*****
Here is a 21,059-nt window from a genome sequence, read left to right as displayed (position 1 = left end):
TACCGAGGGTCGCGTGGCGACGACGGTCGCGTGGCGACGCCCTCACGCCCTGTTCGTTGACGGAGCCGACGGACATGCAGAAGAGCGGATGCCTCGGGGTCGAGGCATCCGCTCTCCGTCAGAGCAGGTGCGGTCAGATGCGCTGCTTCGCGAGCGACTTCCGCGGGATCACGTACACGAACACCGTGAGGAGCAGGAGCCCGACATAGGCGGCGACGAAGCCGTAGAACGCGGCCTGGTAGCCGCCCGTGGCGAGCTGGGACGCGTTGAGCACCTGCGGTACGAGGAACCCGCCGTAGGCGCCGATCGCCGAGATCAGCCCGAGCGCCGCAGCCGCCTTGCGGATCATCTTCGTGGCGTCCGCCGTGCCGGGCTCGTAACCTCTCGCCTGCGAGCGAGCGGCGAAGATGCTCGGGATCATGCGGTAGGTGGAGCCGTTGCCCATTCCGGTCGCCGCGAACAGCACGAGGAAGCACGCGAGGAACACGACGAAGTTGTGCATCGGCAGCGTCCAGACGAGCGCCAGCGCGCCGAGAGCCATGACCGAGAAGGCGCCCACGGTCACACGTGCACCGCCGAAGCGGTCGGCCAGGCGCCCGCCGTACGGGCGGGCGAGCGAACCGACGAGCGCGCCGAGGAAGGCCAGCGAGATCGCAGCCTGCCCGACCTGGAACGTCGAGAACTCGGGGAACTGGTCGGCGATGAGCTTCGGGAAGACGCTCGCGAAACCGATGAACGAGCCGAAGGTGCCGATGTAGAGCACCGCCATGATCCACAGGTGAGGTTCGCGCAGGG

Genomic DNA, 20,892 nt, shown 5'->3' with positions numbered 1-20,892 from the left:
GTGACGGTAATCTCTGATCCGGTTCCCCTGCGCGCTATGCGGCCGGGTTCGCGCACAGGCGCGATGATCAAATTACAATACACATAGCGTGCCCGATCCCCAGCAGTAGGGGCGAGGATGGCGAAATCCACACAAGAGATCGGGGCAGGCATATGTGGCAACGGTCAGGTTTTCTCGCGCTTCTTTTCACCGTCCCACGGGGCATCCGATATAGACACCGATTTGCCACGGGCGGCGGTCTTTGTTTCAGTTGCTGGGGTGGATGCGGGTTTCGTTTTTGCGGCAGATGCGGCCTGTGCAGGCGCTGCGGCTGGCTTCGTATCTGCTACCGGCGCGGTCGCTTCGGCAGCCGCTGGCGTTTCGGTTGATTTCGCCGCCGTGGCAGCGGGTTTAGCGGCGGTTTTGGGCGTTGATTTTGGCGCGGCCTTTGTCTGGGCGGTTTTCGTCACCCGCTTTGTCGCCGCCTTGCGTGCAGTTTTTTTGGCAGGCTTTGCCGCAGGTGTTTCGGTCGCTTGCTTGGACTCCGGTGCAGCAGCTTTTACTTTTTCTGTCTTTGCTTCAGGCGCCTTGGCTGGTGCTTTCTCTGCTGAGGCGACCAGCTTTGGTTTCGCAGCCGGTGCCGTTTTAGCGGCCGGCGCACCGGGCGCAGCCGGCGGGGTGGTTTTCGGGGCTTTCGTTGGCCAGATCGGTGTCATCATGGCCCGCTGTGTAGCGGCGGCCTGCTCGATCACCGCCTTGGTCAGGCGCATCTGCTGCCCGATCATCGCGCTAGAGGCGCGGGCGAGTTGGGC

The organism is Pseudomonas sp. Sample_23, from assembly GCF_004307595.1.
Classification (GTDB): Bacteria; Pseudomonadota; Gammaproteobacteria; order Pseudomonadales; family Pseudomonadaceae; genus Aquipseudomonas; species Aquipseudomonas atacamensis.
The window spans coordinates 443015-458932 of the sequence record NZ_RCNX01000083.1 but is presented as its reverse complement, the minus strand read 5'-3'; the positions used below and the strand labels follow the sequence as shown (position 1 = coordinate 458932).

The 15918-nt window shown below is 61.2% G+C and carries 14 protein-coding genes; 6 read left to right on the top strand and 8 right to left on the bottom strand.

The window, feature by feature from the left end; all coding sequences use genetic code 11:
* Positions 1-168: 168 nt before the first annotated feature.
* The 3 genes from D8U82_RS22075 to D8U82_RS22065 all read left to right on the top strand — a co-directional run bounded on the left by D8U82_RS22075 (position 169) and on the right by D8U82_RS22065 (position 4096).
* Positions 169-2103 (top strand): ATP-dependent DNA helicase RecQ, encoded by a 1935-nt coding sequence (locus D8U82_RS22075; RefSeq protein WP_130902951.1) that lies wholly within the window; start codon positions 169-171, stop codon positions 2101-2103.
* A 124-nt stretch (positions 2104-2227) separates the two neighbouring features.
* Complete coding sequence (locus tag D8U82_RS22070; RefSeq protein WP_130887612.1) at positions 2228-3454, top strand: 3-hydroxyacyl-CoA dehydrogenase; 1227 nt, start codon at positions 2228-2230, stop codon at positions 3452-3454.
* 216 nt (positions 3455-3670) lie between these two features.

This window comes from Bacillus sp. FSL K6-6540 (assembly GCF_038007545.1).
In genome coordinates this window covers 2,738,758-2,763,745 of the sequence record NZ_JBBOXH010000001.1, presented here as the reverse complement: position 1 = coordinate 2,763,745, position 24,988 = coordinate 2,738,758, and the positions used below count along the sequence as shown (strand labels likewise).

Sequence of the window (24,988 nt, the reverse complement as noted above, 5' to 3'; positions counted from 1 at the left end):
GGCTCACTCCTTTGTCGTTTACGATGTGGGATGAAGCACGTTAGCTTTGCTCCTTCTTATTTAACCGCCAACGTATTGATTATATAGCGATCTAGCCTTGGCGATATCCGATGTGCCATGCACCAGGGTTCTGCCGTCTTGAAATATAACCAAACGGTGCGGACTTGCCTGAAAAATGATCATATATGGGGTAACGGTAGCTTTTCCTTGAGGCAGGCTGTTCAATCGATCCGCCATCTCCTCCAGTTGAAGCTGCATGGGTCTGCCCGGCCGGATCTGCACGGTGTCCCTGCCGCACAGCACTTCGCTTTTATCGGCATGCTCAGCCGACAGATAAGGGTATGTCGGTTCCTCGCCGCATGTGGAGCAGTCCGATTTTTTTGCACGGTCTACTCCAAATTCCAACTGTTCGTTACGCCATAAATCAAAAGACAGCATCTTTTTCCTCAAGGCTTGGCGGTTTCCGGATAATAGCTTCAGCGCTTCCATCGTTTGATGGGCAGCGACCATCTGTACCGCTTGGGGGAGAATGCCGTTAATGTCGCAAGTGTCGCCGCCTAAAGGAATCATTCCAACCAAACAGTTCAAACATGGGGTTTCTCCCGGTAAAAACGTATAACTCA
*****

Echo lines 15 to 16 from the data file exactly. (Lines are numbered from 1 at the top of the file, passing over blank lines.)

* 216 nt (positions 3455-3670) lie between these two features.

This window comes from Bacillus sp. FSL K6-6540 (assembly GCF_038007545.1).